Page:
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This work was supported by the US National Institutes of Health (grant nos. 2U19AI057229-16, 5P01HL10879707, 5R01GM10983604, 5R33CA18365403, 5U01AI101984-07, 5UH2AR06767604, 5R01CA19665703, 5U54CA20997103, 5F99CA212231-02, 1F32CA233203-01, 5U01AI140498-02, 1U54HG010426-01, 5U19AI100627-07, 1R01HL120724-01A1, R33CA183692, R01HL128173-04, 5P01AI131374-02, 5UG3DK114937-02, 1U19AI135976-01, IDIQ17X149, 1U2CCA233238-01 and 1U2CCA233195-01); Cancer Research UK (grant no. C27165/A29073); and the Parker Institute for Cancer Immunotherapy. J.W.H. was supported by an NIH T32 Fellowship (grant no. T32CA196585) and an American Cancer Society: Roaring Fork Valley Postdoctoral Fellowship (grant no. PF-20-032-01-CSM). We also gratefully acknowledge the support of DARPA under grant nos. HR00112190039 (TAMI), N660011924033 (MCS); ARO under grant nos. W911NF-16-1-0342 (MURI), W911NF-16-1-0171 (DURIP); NSF under grant nos. OAC-1835598 (CINES), OAC-1934578 (HDR), CCF-1918940 (Expeditions), IIS-2030477 (RAPID), NIH under grant no. R56LM013365; Stanford Data Science Initiative, Wu Tsai Neurosciences Institute, Amazon, JPMorgan Chase, Docomo, Hitachi, Juniper Networks, Intel, KDDI and Toshiba.
M.P.S. is cofounder and advisory board member of Personalis, Qbio, January AI, Mirvie, Filtricine, Fodsel, Protos. RTHM, Marble Therapeutics and Crosshair Therapeutics. G.P.N. has equity in and is a scientific advisory board member of Akoya Biosciences, Inc. The other authors declare no competing interests.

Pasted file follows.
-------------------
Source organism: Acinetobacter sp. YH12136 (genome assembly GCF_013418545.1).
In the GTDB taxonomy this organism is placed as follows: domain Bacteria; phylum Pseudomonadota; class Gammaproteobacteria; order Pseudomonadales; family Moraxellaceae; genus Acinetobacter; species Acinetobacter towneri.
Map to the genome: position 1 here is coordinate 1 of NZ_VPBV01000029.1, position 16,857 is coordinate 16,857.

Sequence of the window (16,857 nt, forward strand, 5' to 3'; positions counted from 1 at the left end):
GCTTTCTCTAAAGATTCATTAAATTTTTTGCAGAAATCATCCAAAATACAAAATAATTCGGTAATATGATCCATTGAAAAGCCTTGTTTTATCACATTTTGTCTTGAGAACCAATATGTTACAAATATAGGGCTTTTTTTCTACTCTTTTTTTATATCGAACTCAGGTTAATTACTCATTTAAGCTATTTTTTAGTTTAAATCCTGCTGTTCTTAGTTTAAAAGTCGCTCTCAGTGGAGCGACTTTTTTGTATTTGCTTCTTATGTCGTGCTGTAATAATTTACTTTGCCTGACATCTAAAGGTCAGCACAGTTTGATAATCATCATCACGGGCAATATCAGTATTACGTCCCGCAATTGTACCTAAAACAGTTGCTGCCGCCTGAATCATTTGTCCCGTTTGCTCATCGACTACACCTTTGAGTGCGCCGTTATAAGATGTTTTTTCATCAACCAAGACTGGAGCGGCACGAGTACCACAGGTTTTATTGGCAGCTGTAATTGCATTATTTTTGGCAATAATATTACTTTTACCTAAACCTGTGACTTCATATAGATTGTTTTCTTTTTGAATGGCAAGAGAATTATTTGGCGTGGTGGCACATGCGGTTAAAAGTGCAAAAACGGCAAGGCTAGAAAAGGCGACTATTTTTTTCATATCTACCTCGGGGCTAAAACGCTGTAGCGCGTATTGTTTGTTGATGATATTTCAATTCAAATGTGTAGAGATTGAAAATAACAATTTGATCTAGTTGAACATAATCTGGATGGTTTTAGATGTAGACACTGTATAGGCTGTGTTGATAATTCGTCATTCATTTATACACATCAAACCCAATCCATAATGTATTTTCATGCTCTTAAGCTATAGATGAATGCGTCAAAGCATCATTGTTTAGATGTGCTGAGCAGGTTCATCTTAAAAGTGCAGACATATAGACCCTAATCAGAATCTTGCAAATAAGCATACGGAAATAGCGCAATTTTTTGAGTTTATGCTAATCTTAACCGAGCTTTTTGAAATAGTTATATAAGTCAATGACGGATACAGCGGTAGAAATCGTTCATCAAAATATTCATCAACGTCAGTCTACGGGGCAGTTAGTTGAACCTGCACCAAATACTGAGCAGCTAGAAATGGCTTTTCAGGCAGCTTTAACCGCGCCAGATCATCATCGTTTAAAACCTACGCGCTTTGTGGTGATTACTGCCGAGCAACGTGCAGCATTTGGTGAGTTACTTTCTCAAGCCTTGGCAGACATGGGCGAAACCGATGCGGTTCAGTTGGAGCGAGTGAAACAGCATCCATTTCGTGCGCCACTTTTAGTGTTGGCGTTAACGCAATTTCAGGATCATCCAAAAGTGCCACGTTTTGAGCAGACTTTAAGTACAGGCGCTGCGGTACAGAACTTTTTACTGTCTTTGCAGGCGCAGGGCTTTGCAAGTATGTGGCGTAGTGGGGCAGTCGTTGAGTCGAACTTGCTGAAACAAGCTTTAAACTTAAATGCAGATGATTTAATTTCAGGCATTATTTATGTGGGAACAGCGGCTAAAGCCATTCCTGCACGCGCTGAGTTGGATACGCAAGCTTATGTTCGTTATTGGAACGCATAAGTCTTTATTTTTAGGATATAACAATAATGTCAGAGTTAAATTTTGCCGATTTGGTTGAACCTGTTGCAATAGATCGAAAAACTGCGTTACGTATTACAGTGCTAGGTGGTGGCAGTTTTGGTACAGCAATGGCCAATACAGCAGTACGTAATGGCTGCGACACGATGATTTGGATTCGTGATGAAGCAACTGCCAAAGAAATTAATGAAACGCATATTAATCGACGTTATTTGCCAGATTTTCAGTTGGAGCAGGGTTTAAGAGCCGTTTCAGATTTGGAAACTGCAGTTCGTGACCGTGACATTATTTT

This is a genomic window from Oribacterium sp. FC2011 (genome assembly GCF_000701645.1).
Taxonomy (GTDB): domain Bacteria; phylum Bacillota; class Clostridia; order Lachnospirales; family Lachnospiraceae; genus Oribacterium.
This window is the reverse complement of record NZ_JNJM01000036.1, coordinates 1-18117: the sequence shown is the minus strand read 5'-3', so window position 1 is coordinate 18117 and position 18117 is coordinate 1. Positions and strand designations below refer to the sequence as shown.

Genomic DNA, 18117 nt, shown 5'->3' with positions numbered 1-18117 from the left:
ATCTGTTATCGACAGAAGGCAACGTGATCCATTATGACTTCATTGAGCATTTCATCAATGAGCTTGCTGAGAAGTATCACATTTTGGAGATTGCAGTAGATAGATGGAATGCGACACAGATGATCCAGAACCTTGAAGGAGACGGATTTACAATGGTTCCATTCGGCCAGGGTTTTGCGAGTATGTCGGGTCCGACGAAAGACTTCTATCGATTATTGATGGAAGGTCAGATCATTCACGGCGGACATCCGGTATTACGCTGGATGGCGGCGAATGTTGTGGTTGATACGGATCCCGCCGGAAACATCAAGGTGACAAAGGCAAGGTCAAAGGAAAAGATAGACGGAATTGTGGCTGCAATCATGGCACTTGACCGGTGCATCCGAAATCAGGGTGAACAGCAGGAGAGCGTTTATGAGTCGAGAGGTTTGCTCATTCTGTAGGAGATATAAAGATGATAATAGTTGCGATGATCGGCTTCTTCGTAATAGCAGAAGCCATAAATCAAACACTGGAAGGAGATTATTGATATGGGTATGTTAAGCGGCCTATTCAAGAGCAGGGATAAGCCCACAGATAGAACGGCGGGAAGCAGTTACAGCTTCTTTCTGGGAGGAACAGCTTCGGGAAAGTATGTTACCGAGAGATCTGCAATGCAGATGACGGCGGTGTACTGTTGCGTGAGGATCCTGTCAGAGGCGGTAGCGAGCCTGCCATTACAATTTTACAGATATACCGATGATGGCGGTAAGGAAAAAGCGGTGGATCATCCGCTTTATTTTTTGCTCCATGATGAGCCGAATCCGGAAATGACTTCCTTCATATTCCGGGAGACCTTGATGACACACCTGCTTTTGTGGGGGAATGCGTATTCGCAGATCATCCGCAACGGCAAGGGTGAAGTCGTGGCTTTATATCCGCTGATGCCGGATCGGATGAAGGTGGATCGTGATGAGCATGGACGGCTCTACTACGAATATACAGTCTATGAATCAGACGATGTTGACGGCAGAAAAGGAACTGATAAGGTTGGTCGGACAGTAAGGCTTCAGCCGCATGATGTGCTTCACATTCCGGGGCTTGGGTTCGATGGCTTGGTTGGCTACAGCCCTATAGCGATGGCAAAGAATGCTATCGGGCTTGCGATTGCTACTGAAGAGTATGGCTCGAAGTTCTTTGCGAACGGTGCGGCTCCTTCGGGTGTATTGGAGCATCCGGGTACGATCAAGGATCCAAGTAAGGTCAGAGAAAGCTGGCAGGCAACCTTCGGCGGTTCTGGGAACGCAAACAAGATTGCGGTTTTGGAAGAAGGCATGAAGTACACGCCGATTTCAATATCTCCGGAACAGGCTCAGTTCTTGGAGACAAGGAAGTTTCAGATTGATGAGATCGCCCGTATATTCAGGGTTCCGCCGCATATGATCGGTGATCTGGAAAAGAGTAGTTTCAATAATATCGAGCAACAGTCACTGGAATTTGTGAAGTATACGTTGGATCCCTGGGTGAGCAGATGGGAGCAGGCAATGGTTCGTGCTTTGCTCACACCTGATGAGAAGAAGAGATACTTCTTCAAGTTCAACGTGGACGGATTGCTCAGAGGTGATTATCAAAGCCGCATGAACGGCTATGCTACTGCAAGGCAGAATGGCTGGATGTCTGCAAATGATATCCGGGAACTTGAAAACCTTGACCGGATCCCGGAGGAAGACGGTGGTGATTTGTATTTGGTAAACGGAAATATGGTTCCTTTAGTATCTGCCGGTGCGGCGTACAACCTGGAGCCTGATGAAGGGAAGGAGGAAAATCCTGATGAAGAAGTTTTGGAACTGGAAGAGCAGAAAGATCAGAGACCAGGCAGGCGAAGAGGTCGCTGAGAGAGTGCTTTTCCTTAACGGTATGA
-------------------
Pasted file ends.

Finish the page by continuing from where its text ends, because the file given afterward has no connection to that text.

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Extended Data Fig. 1 STELLAR overview.
STELLAR is a unique method in its ability to simultaneously recognize cell types seen in the reference set and discover novel cell types that have never been characterized in the reference set. This is made possible by an objective function that consists of two main components (Methods). First, STELLAR learns to gradually separate cell types from the reference set by controlling intra-class variance to allow the model to simultaneously learn to discover novel cell types. Simultaneously, STELLAR discovers novel classes by generating auxiliary labels (pseudo-labels) in the unannotated graph that are used to guide the training. The auxiliary labels are generated based on the nearest neighbors of each cell in the embedding space.
Extended Data Fig. 2 CODEX image of reference dataset from human tonsil.
Ground-truth labels of the tonsil CODEX multiplexed imaging dataset. Colors denote different cell types.
Extended Data Fig. 3 Cell-type distributions on tonsil and BE datasets.